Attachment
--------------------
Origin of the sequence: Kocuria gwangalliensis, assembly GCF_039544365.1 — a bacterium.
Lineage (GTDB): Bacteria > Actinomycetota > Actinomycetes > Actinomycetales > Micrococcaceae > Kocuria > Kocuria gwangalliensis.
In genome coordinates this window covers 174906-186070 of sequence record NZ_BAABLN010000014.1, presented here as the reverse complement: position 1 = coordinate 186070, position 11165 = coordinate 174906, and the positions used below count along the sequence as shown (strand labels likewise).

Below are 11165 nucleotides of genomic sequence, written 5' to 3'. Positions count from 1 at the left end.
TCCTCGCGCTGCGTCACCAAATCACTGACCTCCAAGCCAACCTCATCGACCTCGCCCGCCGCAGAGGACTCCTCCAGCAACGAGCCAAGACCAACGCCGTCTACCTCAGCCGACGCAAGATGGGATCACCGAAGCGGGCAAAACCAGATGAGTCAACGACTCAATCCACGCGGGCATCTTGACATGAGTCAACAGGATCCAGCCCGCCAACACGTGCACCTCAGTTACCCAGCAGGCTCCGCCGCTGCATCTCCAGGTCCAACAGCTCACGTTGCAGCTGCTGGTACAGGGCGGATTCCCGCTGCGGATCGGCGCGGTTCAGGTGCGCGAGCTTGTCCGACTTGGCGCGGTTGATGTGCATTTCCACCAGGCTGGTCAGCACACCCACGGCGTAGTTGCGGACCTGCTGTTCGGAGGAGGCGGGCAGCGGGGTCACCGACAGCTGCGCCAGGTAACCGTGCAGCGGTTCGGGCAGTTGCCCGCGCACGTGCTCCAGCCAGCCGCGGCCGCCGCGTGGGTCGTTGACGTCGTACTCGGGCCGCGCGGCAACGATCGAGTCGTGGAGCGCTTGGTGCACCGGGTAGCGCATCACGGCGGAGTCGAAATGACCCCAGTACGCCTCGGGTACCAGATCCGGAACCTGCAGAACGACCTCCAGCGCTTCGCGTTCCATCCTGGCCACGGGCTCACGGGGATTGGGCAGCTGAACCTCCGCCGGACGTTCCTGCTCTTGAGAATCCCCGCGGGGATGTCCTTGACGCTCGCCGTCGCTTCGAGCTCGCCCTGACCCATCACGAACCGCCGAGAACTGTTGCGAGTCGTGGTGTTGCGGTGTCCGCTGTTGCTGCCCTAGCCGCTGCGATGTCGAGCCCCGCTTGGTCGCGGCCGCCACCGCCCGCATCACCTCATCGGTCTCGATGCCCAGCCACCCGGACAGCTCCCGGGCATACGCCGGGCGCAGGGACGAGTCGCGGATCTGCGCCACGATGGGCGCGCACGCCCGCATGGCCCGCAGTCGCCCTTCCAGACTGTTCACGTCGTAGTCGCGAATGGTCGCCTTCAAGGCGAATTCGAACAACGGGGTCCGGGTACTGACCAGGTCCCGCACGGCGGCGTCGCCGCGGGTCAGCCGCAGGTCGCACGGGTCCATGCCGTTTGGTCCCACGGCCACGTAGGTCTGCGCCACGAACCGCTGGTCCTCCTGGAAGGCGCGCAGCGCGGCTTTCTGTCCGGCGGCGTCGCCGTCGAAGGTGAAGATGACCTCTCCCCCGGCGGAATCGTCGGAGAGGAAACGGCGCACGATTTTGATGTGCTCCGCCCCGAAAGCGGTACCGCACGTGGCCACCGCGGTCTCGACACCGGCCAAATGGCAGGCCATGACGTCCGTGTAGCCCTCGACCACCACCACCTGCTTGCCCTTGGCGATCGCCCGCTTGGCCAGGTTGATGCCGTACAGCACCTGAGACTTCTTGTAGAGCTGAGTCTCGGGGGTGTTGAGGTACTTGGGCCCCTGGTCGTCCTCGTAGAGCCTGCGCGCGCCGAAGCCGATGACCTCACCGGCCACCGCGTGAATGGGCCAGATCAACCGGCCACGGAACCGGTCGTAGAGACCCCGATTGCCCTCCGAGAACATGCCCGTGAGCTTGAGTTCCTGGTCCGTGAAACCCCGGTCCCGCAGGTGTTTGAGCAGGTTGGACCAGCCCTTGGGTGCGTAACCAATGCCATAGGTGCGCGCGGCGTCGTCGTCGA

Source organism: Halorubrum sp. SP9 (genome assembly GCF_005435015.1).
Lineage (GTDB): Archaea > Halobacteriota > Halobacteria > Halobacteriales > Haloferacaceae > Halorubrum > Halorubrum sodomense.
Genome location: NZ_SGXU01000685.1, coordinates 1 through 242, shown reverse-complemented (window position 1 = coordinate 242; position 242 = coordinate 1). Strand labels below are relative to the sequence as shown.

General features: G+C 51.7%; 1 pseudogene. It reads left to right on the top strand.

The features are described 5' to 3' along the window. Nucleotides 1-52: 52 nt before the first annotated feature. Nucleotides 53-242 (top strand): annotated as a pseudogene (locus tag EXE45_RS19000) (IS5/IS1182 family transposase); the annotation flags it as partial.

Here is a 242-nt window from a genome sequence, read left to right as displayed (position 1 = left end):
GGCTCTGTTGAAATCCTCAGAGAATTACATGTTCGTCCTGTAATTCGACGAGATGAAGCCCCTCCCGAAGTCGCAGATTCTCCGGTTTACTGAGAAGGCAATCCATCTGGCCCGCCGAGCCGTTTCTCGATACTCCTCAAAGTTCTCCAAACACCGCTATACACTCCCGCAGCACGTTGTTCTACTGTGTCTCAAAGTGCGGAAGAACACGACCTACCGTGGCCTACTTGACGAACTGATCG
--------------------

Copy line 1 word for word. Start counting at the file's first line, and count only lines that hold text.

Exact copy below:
Origin of the sequence: Kocuria gwangalliensis, assembly GCF_039544365.1 — a bacterium.